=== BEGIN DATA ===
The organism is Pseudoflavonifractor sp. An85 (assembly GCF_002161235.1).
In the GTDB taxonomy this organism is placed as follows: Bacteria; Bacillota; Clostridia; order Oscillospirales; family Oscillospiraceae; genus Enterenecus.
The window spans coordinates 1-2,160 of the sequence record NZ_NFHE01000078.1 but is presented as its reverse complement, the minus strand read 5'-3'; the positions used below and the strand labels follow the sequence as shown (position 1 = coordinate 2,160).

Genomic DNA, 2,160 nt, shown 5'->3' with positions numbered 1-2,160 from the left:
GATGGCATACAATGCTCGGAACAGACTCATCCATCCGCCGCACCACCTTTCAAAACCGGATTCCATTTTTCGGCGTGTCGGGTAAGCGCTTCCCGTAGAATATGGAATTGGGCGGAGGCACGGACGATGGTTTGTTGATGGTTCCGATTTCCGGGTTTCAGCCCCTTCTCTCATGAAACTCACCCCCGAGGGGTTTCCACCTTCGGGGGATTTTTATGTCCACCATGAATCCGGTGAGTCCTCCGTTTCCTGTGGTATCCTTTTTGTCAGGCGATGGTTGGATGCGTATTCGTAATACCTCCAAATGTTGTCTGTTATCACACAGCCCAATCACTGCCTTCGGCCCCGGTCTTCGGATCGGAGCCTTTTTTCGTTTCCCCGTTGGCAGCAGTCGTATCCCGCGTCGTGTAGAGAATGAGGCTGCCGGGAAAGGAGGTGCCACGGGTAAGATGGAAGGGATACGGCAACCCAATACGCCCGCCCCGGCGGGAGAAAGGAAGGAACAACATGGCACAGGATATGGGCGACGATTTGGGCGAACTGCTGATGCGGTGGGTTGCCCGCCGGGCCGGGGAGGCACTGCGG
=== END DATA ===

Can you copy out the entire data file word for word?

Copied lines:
The organism is Pseudoflavonifractor sp. An85 (assembly GCF_002161235.1).
In the GTDB taxonomy this organism is placed as follows: Bacteria; Bacillota; Clostridia; order Oscillospirales; family Oscillospiraceae; genus Enterenecus.
The window spans coordinates 1-2,160 of the sequence record NZ_NFHE01000078.1 but is presented as its reverse complement, the minus strand read 5'-3'; the positions used below and the strand labels follow the sequence as shown (position 1 = coordinate 2,160).

Genomic DNA, 2,160 nt, shown 5'->3' with positions numbered 1-2,160 from the left:
GATGGCATACAATGCTCGGAACAGACTCATCCATCCGCCGCACCACCTTTCAAAACCGGATTCCATTTTTCGGCGTGTCGGGTAAGCGCTTCCCGTAGAATATGGAATTGGGCGGAGGCACGGACGATGGTTTGTTGATGGTTCCGATTTCCGGGTTTCAGCCCCTTCTCTCATGAAACTCACCCCCGAGGGGTTTCCACCTTCGGGGGATTTTTATGTCCACCATGAATCCGGTGAGTCCTCCGTTTCCTGTGGTATCCTTTTTGTCAGGCGATGGTTGGATGCGTATTCGTAATACCTCCAAATGTTGTCTGTTATCACACAGCCCAATCACTGCCTTCGGCCCCGGTCTTCGGATCGGAGCCTTTTTTCGTTTCCCCGTTGGCAGCAGTCGTATCCCGCGTCGTGTAGAGAATGAGGCTGCCGGGAAAGGAGGTGCCACGGGTAAGATGGAAGGGATACGGCAACCCAATACGCCCGCCCCGGCGGGAGAAAGGAAGGAACAACATGGCACAGGATATGGGCGACGATTTGGGCGAACTGCTGATGCGGTGGGTTGCCCGCCGGGCCGGGGAGGCACTGCGG